Passing the Driving Test — A Gender Divide?

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We’ve all heard tales of women who have taken the test a dozen times. Some eventually pass and some don’t. What we don’t hear about quite so much are all the men who also take the test many times, and either give up or succeed in the end. With an emphasis on gender equality, this article looks at how many times it might take a man or a woman to pass their test, or give up on the dream.

The Test and Gender Equality

When a Blackburn woman finally passed her test, having previously failed it thirty times, it made headlines in her local paper. The man, who finally passed his test on the thirty-ninth time, was somewhere further down the page. The article finished with a call from other people who had failed their test numerous times, mentioning the woman yet again.

Just a mention, but no further coverage, was given to the man who took a lot longer. When it comes to driving, and the driving test in particular, it would seem it is still the timeworn cracks about women drivers that really make the news. Forget about equal treatment ladies, especially when it comes to driving. The data in the article came from the DVSA, who began collecting and examining test results in 2004, in response to a Freedom of Information request.

Pass Rates by Gender

Government statistics on pass rates for the years 2010 and 2011 show that eighteen percent more men than women aged 30 passed their test. The actual percentage figures were Men 69.1% and Women 51.1%. It may well have been that men did better over all, but you have to wonder whether that is down to the fact that the number of male conducted tests were around 8 times that of tests conducted by women. The actual figures were 1,497 male and 186 female instructors.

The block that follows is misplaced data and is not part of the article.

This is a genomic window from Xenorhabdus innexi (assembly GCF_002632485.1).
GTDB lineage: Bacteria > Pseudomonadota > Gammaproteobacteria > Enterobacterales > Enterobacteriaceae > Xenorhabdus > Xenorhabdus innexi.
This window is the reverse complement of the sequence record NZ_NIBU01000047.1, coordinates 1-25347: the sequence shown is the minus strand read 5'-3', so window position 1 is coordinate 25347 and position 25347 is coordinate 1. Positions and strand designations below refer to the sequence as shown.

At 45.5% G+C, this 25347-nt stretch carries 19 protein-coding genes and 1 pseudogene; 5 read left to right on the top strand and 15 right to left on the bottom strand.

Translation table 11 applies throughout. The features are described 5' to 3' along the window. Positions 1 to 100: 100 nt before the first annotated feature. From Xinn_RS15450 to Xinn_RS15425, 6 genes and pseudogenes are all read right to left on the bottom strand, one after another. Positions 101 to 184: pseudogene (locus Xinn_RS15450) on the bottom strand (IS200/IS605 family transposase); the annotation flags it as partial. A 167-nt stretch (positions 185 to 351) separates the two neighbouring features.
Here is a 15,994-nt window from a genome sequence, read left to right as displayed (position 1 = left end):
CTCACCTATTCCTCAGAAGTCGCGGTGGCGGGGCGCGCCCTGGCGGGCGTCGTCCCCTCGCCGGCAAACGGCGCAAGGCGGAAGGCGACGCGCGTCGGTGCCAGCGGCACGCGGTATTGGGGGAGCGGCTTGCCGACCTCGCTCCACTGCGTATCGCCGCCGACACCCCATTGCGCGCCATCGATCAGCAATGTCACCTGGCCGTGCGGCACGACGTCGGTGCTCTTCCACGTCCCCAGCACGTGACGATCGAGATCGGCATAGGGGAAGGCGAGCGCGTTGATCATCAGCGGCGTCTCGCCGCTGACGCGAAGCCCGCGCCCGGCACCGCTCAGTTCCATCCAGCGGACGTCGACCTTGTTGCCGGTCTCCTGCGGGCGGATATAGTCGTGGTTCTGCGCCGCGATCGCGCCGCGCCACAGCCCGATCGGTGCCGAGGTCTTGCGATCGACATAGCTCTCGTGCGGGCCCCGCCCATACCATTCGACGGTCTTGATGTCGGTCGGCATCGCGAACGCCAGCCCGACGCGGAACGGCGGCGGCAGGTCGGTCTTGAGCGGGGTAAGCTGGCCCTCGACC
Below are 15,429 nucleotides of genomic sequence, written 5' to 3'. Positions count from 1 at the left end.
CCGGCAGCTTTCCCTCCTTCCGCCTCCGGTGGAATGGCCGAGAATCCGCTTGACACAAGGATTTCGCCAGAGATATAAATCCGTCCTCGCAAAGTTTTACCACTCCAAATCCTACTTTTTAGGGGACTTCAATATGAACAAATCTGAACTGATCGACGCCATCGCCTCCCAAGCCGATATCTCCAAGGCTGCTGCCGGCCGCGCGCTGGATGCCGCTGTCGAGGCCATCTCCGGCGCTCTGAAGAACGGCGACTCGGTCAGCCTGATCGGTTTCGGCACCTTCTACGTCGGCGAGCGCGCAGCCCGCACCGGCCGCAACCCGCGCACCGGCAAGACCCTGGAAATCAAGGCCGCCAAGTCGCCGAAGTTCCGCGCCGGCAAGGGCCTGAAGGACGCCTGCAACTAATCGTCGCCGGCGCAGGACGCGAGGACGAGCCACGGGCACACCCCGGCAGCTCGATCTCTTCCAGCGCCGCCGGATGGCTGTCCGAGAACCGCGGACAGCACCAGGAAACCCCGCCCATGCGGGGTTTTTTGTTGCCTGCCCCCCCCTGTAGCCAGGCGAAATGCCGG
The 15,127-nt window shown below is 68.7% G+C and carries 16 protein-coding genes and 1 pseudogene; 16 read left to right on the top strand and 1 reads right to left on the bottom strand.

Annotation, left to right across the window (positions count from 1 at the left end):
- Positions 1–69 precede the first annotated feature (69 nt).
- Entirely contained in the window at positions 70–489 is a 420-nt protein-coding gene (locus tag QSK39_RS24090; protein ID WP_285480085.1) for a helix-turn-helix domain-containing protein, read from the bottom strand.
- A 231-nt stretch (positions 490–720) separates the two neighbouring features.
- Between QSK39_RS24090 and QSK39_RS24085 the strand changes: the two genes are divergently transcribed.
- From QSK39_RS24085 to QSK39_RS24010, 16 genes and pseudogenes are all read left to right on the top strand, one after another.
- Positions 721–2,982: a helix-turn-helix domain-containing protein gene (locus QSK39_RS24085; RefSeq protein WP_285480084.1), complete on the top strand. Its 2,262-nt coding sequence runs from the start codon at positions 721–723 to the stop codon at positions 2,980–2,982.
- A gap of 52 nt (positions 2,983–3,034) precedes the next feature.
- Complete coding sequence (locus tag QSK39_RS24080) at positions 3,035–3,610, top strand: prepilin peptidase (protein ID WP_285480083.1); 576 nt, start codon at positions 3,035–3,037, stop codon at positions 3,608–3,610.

The Test Pass/Failure Rates

According to recent figures, the number of people, particularly those under the age of thirty, learning to drive has dropped significantly in the last few years. Factors that might explain this range from the government’s austerity programme, through to the costs of insuring and running a car, and of course student debt, which has risen considerably over the last six years.
Auto Express says in 2013/14, 47.1% of those who took the test passed first time, the highest figure for some years. However, during that period and especially more recently, the number of people taking the practical driving test has dropped considerably. People who live in Scotland and in the rural north of England are more likely to pass first time than people in the south, where 70% of Londoners failed the first time.

Times Are Changing

Since the pass rate figures for 2011, the picture has altered dramatically. Women drivers, according to more recent figures, are actually doing better than their male counterparts. In 2014, according to data from the DVSA, reported in Auto Express, the number of men who passed first time was 48%, and women, 54%; a huge gain over the 2011 figures. Watch out boys, things are changing!